Author Topic: Secondary in Keg?  (Read 1231 times)

Offline spowlison

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Secondary in Keg?
« on: October 17, 2011, 02:22:37 PM »
Would there be any harm in cold-conditioning a beer for secondary fermentation in a keg? I was thinking I'd save myself a step in the process that way and just carbonate the keg once it's had a few weeks. The only thing I can imagine is that there may be a little extra debris in the bottom that I'd have to pour out with the first few glasses. Is it that simple or am I missing something?

Offline Joe Sr.

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Re: Secondary in Keg?
« Reply #1 on: October 17, 2011, 02:28:24 PM »
Yes, it's that simple.

Many people no longer use a secondary fermenter to save the step and to limit the number of times the beer is exposed to potential oxidation.

You could also leave it in the primary a couple weeks longer without any harm to let it drop more clear.

If you plan to put it into the keg and not carbonate immediately, you will want to make sure at a minimum you pressurize the keg to seal the lid.

FWIW every time I move a keg, I need to let it settle and then I get a murky pour for the first pint or so.
It's all in the reflexes. - Jack Burton

Offline spowlison

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Re: Secondary in Keg?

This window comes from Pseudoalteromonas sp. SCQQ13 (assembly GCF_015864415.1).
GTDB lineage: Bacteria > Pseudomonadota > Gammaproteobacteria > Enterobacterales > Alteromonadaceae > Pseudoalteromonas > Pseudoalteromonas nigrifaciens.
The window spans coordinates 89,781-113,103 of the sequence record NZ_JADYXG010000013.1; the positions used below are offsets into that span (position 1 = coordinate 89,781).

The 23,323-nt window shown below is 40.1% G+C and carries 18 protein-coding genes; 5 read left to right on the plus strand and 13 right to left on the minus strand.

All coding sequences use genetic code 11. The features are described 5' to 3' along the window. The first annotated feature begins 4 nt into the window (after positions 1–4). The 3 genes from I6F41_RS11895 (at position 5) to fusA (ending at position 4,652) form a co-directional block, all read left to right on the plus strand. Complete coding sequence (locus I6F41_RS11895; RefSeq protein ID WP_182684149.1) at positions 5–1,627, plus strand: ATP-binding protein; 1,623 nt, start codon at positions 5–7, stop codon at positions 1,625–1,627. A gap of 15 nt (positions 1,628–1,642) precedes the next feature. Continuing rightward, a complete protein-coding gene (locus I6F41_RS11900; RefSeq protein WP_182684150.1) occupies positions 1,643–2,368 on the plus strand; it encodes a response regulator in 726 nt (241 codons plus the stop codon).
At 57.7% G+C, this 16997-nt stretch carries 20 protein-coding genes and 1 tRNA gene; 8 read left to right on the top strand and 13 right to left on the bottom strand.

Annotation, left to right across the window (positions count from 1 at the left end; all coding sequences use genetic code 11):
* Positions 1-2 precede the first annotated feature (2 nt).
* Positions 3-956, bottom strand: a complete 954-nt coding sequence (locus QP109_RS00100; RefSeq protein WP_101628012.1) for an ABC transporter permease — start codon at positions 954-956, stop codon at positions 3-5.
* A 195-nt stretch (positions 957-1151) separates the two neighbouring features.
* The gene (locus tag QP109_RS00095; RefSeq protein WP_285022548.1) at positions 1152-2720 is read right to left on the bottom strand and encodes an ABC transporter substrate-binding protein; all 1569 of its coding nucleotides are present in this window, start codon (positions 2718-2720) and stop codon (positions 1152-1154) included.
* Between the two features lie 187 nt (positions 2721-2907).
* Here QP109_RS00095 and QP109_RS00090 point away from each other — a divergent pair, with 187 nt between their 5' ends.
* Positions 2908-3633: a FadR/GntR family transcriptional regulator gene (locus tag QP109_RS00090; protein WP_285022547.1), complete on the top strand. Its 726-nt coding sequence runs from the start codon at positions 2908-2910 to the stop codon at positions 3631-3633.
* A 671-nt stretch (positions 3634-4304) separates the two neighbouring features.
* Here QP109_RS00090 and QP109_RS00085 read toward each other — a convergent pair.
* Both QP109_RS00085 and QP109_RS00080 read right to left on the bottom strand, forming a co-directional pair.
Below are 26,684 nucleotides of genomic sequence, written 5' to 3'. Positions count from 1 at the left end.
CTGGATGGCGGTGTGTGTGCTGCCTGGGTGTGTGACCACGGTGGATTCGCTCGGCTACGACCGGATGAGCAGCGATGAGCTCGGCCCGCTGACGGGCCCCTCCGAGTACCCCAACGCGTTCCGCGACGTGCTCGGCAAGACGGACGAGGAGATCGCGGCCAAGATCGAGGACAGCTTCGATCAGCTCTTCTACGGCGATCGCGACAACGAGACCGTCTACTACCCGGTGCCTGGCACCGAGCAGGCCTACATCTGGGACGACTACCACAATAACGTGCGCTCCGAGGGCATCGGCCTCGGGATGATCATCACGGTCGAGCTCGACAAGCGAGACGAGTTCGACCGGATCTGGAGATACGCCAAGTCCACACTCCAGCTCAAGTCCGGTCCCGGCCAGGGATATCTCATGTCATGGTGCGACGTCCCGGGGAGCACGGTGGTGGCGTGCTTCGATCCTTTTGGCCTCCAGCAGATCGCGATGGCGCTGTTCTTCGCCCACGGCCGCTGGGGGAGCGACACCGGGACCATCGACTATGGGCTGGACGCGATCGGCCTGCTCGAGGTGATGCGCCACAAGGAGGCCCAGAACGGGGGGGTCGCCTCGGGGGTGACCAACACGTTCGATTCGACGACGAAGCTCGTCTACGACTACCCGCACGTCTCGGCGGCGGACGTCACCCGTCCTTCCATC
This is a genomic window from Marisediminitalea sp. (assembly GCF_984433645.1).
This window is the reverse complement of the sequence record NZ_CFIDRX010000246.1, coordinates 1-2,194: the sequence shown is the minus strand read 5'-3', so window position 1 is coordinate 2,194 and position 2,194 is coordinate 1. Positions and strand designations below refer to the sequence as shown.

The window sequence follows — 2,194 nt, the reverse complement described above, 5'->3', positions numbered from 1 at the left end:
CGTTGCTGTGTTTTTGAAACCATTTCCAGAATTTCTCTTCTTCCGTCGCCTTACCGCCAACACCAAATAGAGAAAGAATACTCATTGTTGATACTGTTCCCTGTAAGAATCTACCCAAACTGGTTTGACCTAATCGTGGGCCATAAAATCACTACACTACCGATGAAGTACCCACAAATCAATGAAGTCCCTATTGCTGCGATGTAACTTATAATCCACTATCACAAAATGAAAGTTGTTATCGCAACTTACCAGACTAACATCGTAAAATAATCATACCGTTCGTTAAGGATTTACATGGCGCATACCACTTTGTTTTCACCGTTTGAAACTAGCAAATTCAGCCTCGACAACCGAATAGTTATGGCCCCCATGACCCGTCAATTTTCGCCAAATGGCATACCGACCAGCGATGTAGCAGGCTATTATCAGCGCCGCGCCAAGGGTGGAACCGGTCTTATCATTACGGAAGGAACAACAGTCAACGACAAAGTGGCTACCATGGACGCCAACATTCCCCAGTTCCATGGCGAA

« Reply #2 on: October 17, 2011, 02:40:58 PM »
Cool thanks! I have gone the route of several weeks in primary, then right into the keg, and it's worked fine as well. The only reason I'm thinking of cold-conditioning, is that I'm going to brew a Dubbel, and most recipes seem to call for cold-conditioning. Maybe it isn't entirely necessary?

Offline gmac

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Re: Secondary in Keg?
« Reply #3 on: October 17, 2011, 02:58:22 PM »
I don't have the experience of a lot of people on this site but for me, 2 weeks in primary and straight into the keg are standard for anything under 1.060.  Of course I check FG but 2 weeks at proper temp and it's usually there.  So, I basically secondary in my keg for a couple weeks and then serve (or just serve if I'm thirsty). 

Same for lagering.  Primary, keg and into the fridge for 6 weeks or so.  No glass or plastic secondary.

I throw the CO2 on at 20+ lbs to set the keg seals and then hit it once in a while to make sure it has pressure.  But, like you guessed, move the keg and you get cloudy beer for a bit again.  If I'm taking a keg somewhere, I keg and fine, let sit and re-keg to a fresh one.  Otherwise, it stays in the first keg.

Offline denny

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Re: Secondary in Keg?
« Reply #4 on: October 17, 2011, 03:02:43 PM »
Cool thanks! I have gone the route of several weeks in primary, then right into the keg, and it's worked fine as well. The only reason I'm thinking of cold-conditioning, is that I'm going to brew a Dubbel, and most recipes seem to call for cold-conditioning. Maybe it isn't entirely necessary?

It's pretty unusual to cold condition a dubbel.  I've never done it and I don't think most people do.
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Offline Joe Sr.

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Re: Secondary in Keg?
« Reply #5 on: October 17, 2011, 03:05:56 PM »
Agreed.  My recollection from BLAM is that the bottles are typically conditioned at warmer temps.

I would imagine a similar process is employed for kegs, when/if the beer is kegged.
It's all in the reflexes. - Jack Burton

Offline davidgzach

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Re: Secondary in Keg?
« Reply #6 on: October 18, 2011, 05:09:35 AM »
+1 to secondary in the keg.
Dave Zach